Our latest blog from Robin Sampson, NAT100 Project Archivist focuses on how one of the most important mapmakers in British history has a link to Norfolk.

William Roy was a key figure in the development of the Ordnance Survey (OS), Great Britain’s national mapping agency (so-named because its original purpose was military; the survey of ‘ordnance’, that is, military supplies and infrastructure including artillery and ammunition). The OS developed from Roy’s ‘Military Survey’ of Scotland in 1747-1755, which came about after English military commanders realised they had no good maps of the Scottish Highlands during the Jacobite Rebellion of 1745. This meant they had severe difficulties locating Jacobite rebel groups, and so a large-scale survey was commissioned to rectify this in any future conflicts. Roy, a Scottish engineer and surveyor, was delegated to undertake the practical work of the survey, and ultimately produced ‘Roy’s Great Map’ of Scotland. The OS, in its better-known incarnation as a producer of topographical maps, ultimately came into being in 1791, less than a year after Roy’s death.

As well as being a notable surveyor and cartographer, Roy was a keen amateur historian and archaeologist, or ‘antiquarian’, as these terms were once known. During his survey of Scotland, he took note of the remains of Roman military camps, and also mapped the Antonine Wall, the furthest point to which the Romans encroached into Scotland. This is where his relevance to East Anglia comes in. In the 1760s he was promoted to surveyor-general and instructed to inspect the coasts of Britain, partly to assess their preparedness for a potential invasion by foreign powers. Once such inspection, in 1776, took him to the Norfolk/Suffolk border, where he visited Burgh Castle Fort (then in Suffolk, but part of Norfolk since 1974). An account of his time there, where he made detailed notes and sketches concerning the ruins, can be found in the Norfolk Record Office under the reference MS 3028, 3D2.

Roy believed the fort, ‘near the junction of the Yare and the Waveney’ to be ‘the Gariononum of the Romans’, one of a chain of late-Roman defensive forts on what was known as the Saxon Shore, whose Count ‘commanded, in order to repel the descents of these invaders (the Saxons) who had already begun to infest the East Coasts of this Island’.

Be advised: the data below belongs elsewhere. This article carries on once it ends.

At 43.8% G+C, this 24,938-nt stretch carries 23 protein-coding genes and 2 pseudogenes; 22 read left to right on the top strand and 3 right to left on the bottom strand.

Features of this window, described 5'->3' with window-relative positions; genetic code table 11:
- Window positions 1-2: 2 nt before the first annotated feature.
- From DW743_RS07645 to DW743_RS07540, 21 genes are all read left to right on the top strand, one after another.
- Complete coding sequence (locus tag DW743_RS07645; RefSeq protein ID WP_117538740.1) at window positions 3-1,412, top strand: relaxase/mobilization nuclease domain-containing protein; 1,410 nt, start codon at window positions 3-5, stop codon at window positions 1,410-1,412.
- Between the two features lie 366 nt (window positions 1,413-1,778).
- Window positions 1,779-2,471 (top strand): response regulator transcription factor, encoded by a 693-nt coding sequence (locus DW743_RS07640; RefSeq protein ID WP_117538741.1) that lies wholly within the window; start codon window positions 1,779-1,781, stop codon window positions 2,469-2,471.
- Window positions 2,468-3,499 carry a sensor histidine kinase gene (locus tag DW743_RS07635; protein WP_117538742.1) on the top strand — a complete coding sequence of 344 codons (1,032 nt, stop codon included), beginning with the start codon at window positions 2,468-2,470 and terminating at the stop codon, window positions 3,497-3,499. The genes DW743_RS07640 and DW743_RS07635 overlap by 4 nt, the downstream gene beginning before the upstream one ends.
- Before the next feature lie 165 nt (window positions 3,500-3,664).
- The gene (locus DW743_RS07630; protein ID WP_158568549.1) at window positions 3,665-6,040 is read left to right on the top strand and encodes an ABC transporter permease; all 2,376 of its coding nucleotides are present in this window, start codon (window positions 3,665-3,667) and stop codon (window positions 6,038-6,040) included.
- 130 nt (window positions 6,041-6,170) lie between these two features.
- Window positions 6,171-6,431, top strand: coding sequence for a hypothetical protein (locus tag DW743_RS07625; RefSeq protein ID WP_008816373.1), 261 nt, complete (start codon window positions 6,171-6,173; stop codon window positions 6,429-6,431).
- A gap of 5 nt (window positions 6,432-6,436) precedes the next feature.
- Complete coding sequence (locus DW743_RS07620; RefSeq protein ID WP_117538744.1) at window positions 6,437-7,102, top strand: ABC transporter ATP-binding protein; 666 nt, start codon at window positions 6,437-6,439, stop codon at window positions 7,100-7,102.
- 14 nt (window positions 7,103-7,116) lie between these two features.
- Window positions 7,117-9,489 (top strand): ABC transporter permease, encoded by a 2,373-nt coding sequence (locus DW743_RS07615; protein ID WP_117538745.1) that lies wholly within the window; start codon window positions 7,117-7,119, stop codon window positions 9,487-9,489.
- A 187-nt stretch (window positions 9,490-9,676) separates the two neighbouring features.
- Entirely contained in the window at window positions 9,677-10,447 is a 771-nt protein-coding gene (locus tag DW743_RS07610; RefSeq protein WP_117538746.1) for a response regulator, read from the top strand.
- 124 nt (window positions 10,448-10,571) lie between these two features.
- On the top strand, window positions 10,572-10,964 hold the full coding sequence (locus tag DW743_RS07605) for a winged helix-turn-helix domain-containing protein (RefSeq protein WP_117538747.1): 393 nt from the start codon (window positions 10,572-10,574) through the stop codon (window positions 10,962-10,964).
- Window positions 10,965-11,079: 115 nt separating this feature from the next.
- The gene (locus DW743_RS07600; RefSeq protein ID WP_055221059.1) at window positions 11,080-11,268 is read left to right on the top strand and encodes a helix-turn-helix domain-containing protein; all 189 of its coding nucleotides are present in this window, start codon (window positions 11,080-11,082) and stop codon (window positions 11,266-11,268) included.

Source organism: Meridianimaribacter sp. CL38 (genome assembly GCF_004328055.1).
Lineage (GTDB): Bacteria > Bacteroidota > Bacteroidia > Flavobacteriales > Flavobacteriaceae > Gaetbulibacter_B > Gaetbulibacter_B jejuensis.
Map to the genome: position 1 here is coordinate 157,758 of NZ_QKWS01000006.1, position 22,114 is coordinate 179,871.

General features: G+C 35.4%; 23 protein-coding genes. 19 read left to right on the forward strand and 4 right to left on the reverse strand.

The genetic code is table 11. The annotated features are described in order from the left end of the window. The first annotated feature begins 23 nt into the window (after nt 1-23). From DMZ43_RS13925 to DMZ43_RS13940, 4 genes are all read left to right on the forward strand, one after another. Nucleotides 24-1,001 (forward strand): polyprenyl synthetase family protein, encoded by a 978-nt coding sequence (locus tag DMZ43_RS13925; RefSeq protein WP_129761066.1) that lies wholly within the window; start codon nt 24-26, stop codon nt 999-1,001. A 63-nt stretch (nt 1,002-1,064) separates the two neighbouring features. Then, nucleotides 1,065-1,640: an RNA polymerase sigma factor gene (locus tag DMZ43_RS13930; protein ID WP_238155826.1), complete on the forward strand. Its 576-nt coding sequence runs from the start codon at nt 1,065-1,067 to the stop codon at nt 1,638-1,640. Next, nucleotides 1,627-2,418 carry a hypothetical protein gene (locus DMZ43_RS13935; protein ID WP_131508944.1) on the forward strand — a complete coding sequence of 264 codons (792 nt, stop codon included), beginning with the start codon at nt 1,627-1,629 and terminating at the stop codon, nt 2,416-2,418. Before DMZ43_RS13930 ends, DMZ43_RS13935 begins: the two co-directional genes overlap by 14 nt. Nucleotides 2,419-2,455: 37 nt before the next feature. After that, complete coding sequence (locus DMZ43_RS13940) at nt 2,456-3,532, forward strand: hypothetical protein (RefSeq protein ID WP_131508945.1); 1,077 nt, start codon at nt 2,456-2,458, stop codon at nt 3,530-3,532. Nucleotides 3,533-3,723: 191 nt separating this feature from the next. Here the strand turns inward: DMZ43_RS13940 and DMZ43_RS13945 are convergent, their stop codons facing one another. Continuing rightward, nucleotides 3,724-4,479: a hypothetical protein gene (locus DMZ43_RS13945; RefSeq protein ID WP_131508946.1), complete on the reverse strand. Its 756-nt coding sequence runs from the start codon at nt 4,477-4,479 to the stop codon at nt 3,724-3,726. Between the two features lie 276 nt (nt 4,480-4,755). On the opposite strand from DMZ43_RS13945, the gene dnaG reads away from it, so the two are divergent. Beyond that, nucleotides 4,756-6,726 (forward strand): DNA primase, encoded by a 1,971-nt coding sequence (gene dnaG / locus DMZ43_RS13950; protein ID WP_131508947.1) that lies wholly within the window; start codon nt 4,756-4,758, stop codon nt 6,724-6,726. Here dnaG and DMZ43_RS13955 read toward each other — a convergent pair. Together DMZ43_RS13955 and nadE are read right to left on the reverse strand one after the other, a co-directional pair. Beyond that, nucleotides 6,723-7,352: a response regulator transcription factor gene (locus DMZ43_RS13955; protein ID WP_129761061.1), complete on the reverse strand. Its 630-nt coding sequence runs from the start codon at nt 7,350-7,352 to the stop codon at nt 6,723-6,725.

Although he claimed ‘it is utterly impossible to ascertain under what Emperor or by which of the Roman Governors it was originally established’, Roy believed Burgh Castle Fort was one of the ‘last stations [the Romans] occupied in Britain, before the distracted state of the Empire obliged them to totally abandon it.’ He pondered whether the fort was a ‘temporary camp’ converted into a permanent station ‘by strengthening the ramparts and reveting [sic] it with masonry.’

Roy’s detailed notes on Burgh Castle Fort, including sketch plans of the ruins, represent one of the earliest attempts at interpretation of the site. These days, Burgh Castle Fort is managed by the Norfolk Archaeological Trust, and we know quite a bit more about its history, including some finds from archaeological digs there, that you can see at the Norfolk Archaeological Trust: Past, Present and Future exhibition at the Norfolk Record Office, which showcases NAT’s history and runs until 31st May 2024. You can also follow in Roy’s footsteps to explore this historic place, which commands a stunning view over the Breydon Water Estuary – you can really tell why the Romans chose the spot as a defensive site, and why it received Roy’s approval!

Robin Sampson, Project Archivist, The Norfolk Archaeological Trust: Its Centenary and Beyond.

With thanks to project volunteer William Webster for transcribing Roy’s notes.


Colonel William Roy, ‘General remarks on Garianonum and the management of the remains; Oct 9th 1776’; Norfolk Record Office, MS 3028, 3D2

Roy Military Survey of Scotland, 1747-1755’,  National Library of Scotland website

‘William Roy – Military Antiquities of the Romans in North Britain, 1793’, National Library of Scotland website

  1. A. Gardiner, William Roy, Surveyor and Antiquary, The Geographical Journal vol. 143, No. 3 (November 1977)